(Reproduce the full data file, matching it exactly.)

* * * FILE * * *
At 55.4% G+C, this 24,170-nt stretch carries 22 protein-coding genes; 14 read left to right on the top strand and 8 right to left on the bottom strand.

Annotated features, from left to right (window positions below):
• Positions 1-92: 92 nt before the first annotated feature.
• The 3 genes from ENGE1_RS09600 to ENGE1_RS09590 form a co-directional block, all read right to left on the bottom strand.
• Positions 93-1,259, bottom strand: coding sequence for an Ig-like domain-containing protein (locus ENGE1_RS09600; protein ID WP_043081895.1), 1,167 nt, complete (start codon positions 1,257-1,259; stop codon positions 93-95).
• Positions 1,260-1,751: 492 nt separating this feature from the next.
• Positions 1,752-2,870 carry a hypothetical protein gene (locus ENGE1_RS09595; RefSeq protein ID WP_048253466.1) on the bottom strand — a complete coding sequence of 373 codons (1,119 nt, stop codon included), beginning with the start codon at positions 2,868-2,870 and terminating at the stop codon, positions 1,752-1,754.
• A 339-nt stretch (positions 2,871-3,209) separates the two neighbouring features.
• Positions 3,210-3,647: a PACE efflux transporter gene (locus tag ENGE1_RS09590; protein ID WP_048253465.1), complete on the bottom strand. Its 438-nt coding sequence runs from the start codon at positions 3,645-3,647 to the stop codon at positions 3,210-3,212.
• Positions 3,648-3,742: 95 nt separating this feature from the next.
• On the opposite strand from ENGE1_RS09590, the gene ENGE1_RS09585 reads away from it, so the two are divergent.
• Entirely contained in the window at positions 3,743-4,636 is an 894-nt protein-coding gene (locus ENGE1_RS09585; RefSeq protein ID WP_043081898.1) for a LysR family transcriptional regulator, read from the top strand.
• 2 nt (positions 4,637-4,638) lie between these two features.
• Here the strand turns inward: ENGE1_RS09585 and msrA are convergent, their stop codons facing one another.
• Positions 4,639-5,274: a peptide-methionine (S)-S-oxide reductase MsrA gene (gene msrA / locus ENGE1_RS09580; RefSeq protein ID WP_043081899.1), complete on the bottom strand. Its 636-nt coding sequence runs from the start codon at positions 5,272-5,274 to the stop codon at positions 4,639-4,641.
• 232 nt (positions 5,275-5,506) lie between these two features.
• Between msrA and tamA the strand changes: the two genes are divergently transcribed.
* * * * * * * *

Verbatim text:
At 55.4% G+C, this 24,170-nt stretch carries 22 protein-coding genes; 14 read left to right on the top strand and 8 right to left on the bottom strand.

Annotated features, from left to right (window positions below):
• Positions 1-92: 92 nt before the first annotated feature.
• The 3 genes from ENGE1_RS09600 to ENGE1_RS09590 form a co-directional block, all read right to left on the bottom strand.
• Positions 93-1,259, bottom strand: coding sequence for an Ig-like domain-containing protein (locus ENGE1_RS09600; protein ID WP_043081895.1), 1,167 nt, complete (start codon positions 1,257-1,259; stop codon positions 93-95).
• Positions 1,260-1,751: 492 nt separating this feature from the next.
• Positions 1,752-2,870 carry a hypothetical protein gene (locus ENGE1_RS09595; RefSeq protein ID WP_048253466.1) on the bottom strand — a complete coding sequence of 373 codons (1,119 nt, stop codon included), beginning with the start codon at positions 2,868-2,870 and terminating at the stop codon, positions 1,752-1,754.
• A 339-nt stretch (positions 2,871-3,209) separates the two neighbouring features.
• Positions 3,210-3,647: a PACE efflux transporter gene (locus tag ENGE1_RS09590; protein ID WP_048253465.1), complete on the bottom strand. Its 438-nt coding sequence runs from the start codon at positions 3,645-3,647 to the stop codon at positions 3,210-3,212.
• Positions 3,648-3,742: 95 nt separating this feature from the next.
• On the opposite strand from ENGE1_RS09590, the gene ENGE1_RS09585 reads away from it, so the two are divergent.
• Entirely contained in the window at positions 3,743-4,636 is an 894-nt protein-coding gene (locus ENGE1_RS09585; RefSeq protein ID WP_043081898.1) for a LysR family transcriptional regulator, read from the top strand.
• 2 nt (positions 4,637-4,638) lie between these two features.
• Here the strand turns inward: ENGE1_RS09585 and msrA are convergent, their stop codons facing one another.
• Positions 4,639-5,274: a peptide-methionine (S)-S-oxide reductase MsrA gene (gene msrA / locus ENGE1_RS09580; RefSeq protein ID WP_043081899.1), complete on the bottom strand. Its 636-nt coding sequence runs from the start codon at positions 5,272-5,274 to the stop codon at positions 4,639-4,641.
• 232 nt (positions 5,275-5,506) lie between these two features.
• Between msrA and tamA the strand changes: the two genes are divergently transcribed.